Bachata - A Social History of a Dominican Popular Music
by Deborah Pacini Hernandez
Temple University Press
Excerpt from pp.130-135
"(DR) has a long history of either actively rejecting or passively ignoring its unequivocally obvious African heritage. This attitude has often been linked to the historical consequences of a 22-year occupation by Haiti that made the Dominican Republic the only country in Latin America to be subjugated by blacks. The Haitian occupiers implemented a number of policies that directly benefited the Dominican population; for example, they abolished slavery and distributed land to peasants. Nevertheless, the Santo Domingo elite chafted at being ruled by people of color whose culture and language, moreover, were different from their own.
As a result, the country's Independance Day, february 27, does not commemorate independence from the centuries-long Spanish colonial rule, but rather the 22-year occupation by Haiti. In the aftermath of the Haitian occupation, Dominican conflated their hatred for Haitians with a generalized rejection of blackness and anything associated with African culture. Trujillo exacerbated these attitudes during his long regime by enacting policies -- such as the prohibition of folk traditions with clear African or Haitian antecedents and his ultimate racist policy: the 1937 order to massacre all Haitians residing in DR. (...) IN the post-Trujillo period, Dominican racism persisted unabated and indeed may have worsened as an influx of Haitian cane cutters was perceived as threatening to darken the country presumably superior (!) white blood.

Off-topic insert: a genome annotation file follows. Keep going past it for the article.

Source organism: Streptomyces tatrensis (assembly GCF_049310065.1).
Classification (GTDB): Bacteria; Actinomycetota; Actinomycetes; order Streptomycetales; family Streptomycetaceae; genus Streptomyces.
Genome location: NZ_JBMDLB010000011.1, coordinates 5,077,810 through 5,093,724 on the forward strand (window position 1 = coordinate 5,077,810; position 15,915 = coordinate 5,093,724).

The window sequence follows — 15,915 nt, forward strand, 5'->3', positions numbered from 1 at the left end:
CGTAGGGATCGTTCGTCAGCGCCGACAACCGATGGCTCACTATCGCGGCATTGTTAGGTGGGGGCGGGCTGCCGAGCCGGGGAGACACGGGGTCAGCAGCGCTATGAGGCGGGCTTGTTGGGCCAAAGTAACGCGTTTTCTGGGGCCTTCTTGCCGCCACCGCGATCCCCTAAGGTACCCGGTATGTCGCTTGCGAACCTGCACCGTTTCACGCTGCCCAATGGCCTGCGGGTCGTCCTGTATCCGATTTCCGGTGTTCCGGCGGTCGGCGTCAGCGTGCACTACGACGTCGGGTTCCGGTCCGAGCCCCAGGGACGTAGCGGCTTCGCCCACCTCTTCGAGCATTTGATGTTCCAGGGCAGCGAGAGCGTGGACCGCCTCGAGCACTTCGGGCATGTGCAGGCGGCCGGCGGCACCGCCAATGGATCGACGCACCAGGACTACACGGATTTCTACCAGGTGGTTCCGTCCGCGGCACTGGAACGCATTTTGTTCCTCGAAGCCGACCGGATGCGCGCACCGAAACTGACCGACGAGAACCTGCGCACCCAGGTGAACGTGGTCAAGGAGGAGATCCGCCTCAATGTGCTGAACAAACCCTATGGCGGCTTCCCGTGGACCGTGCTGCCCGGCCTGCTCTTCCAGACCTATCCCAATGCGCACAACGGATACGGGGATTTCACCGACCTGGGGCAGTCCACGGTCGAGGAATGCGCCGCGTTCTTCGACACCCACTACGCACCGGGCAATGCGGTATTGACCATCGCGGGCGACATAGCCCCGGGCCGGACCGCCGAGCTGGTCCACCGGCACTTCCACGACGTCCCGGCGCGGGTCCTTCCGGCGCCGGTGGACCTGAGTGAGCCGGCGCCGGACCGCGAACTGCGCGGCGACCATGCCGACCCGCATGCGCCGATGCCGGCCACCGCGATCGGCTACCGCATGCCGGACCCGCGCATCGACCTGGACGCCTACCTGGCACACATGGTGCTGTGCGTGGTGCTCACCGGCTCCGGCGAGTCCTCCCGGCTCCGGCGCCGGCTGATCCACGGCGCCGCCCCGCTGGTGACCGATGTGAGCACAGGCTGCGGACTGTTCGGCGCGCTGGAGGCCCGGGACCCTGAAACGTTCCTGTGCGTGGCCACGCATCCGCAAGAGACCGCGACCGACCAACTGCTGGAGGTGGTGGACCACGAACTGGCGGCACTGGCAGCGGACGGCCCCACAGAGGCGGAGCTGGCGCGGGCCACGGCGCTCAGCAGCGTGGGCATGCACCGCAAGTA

Balaguer also shared these negative views of Haitians and their African-derived culture notably in his book "La isla al revés: Haiti y el destino dominicano" (1983).
In DR, no black consciousness or "negritud" movements stressing racial uplift and pride developed as they did in Cuba, Puerto Rico, Trinidad or Jamaica such a movement might have contested these derogatory attitudes toward the country African heritage. One need to observe the absence of positive representations (photographs, street names, etc...) of Afro-Caribbeans in the public space with the exception of a statue of maroon leader Sebastian Lemba outside the anthropological museum.
Although the indegenous population was virtually exterminated shortly after Spanish invastion, the upper and middle class clung to the notion that the country's population and culture was Spanish and Indian; for instance, in the press and on cédulas (national identity cards), Afro-dominican are referred to as indios claros or indios oscuros (ligh or dark indians) while the term negro is reseverved only for Haitians. " Original link to GoogleBook here
Our readers may recall 2008 when Silvio Berlusconi hails(ed) 'handsome and suntanned' Barack Obama and in 2009 when he said ''It's painful to wander around cities like Rome, Naples and Palermo and see that with the graffiti and the filth on the streets they seem more like African cities than European ones, (because of the number of foreigners ) link.